This profile of a small-town Kansas high school senior who found herself in the center of an educational free-speech case won first prize for feature writing from the Kansas Association of Collegiate Press.
Boman’s life goes on after suspension
The phone rings in Sarah Boman’s kitchen. The morning radio program “The Breakfast Club” wants her to come in for an interview next weekend.
Sarah’s mother looks up from the ceramic bell she’s painting.
“Ask him to play a song while you’ve got him on the phone,” she says. “We can never get through when we call in.”
There’s a reporter in her kitchen and a radio personality on the phone with her daughter, but Julie Boman is unfazed. By now, her family is used to the attention. She has played host to a number of strangers in the past month.
On Jan. 3, Sarah Boman had 15 minutes to spare in her art tutorial class at Bluestem High School. She took out a large sheet of white paper and wrote “please” in large, red letters. Other words followed in a stream-of-consciousness spiral. After the bell rang, Sarah posted the piece of artwork on the classroom door.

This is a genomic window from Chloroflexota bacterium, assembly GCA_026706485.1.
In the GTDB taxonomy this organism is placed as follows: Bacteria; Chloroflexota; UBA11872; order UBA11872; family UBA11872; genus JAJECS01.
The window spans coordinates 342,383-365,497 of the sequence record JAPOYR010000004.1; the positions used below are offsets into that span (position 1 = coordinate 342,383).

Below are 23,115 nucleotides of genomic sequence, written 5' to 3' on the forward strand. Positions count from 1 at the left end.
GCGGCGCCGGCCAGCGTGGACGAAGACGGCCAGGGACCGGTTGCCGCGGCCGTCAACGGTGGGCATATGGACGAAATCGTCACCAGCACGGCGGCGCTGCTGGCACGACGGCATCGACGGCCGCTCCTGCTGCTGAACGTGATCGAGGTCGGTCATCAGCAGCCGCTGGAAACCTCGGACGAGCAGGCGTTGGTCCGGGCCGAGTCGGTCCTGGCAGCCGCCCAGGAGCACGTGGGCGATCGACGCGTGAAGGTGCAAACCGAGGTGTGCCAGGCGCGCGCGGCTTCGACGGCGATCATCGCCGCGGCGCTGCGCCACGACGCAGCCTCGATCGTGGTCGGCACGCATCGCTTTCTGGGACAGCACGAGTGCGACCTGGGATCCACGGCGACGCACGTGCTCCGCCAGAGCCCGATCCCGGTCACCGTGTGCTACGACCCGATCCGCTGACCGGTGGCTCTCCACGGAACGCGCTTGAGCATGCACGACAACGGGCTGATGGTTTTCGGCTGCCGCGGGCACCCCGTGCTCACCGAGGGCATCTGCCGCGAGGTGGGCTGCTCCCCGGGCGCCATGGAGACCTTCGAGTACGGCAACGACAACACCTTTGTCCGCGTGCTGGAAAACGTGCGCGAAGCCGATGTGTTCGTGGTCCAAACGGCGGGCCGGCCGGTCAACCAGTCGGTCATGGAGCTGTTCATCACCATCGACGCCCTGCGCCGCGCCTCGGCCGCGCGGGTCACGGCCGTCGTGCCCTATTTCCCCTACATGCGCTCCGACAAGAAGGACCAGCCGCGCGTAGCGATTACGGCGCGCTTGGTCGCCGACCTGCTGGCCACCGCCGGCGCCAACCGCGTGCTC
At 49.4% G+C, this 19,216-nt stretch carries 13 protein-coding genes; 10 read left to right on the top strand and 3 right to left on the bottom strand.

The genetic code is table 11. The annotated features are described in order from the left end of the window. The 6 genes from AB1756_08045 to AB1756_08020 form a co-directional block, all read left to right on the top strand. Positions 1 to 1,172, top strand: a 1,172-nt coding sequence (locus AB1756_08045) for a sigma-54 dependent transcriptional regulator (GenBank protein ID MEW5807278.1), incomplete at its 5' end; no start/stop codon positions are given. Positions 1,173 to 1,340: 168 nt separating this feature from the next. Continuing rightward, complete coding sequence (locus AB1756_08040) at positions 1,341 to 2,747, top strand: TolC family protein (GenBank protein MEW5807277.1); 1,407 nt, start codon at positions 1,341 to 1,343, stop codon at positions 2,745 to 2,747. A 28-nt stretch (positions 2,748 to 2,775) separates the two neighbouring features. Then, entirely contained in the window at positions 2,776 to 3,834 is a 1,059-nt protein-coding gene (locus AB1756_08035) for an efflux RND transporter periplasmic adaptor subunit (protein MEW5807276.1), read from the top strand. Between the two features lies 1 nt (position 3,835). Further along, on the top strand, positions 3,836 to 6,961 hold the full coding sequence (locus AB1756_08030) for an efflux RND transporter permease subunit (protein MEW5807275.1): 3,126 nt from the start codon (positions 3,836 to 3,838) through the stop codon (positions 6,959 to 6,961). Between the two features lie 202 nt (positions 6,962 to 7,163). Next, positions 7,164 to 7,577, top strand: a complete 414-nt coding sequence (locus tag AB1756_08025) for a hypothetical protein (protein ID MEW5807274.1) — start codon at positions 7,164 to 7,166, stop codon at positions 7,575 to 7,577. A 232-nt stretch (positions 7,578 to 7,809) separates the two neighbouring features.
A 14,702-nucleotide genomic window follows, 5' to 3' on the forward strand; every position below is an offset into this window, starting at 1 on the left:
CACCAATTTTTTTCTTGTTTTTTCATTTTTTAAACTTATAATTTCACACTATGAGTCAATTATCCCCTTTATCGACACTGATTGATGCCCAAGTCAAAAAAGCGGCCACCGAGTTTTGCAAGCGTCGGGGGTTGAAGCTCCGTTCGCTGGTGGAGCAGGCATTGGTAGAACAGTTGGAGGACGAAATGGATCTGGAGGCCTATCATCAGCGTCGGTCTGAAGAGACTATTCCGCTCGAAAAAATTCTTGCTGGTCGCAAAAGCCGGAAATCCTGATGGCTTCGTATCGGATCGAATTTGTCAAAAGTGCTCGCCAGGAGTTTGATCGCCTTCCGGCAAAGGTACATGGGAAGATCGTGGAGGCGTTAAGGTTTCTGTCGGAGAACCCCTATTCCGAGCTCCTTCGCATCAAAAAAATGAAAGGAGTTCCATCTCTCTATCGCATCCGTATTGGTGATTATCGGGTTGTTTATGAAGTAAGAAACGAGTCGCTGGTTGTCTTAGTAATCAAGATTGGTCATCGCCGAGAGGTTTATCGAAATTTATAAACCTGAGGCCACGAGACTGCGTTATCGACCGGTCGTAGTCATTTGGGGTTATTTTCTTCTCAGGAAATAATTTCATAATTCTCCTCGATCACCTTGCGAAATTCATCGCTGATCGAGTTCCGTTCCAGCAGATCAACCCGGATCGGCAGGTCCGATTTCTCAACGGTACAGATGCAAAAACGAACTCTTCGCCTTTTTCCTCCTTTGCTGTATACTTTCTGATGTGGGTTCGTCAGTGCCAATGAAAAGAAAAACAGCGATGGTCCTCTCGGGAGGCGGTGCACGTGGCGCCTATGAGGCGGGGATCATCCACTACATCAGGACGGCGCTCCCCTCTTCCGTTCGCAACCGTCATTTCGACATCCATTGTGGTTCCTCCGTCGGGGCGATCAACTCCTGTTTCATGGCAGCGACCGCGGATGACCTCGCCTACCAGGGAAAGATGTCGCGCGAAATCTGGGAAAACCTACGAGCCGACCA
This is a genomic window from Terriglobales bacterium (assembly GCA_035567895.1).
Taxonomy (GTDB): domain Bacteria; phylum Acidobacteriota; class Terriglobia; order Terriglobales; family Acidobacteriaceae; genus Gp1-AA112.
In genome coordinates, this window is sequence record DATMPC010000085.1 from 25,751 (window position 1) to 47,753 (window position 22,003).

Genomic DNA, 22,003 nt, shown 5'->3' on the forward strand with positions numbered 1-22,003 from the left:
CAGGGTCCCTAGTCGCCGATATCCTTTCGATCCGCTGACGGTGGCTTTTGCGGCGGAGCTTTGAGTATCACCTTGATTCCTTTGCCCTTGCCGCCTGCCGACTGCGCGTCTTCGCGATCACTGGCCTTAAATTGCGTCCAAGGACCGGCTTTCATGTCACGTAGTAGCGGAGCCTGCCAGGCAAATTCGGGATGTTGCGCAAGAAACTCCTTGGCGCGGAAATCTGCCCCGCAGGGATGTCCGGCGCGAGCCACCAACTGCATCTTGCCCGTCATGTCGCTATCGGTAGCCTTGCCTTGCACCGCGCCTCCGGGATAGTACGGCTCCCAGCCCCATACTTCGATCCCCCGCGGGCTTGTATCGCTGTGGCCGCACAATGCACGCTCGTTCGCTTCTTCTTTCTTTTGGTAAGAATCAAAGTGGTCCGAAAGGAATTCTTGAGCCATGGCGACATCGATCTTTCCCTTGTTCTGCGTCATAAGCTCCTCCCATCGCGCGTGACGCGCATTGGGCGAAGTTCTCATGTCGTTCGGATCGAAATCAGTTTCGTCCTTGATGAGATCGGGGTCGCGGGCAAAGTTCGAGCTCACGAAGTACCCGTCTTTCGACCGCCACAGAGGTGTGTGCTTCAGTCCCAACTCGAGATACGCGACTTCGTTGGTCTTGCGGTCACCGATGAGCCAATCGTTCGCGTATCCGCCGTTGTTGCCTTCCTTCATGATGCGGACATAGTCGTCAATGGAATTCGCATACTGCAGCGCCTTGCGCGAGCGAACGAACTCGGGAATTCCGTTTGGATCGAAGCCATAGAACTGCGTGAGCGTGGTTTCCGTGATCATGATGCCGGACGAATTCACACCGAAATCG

The following day, Dan Shipman, a government teacher at Bluestem, asked Sarah if she knew who had posted the unsigned piece.
When she said it was hers, “he said, ‘I wish you hadn’t told me that, kid,’” remembers Sarah.
The teacher offered to walk her to the office of Principal Dale Harper, but Sarah went alone.
Once there, the principal informed Sarah she would be suspended from school for five days because her artwork violated the school’s rule against “intimidation by threat or deed,” said Harper.
According to Sarah, the spiral of works on the artwork in question represents the thoughts of a fictional madman. The first sentence is “Please tell me who killed my dog.” Later it reads: “I’ll kill you all! You all killed my dog because you hated him.”
“My principal actually told me he didn’t think I was a threat at the time,” says Sarah.
When left alone in the office, Sarah panicked. Tearing the paper into pieces, she flushed it down three toilets, even though she knew Harper had already made copies.
Sarah called her parents, telling them she might be leaving the school in handcuffs. Harper called a Leon police officer who came to file a police report. Since only 707 people live in Leon, the officer knew Sarah – in fact, he lives next door.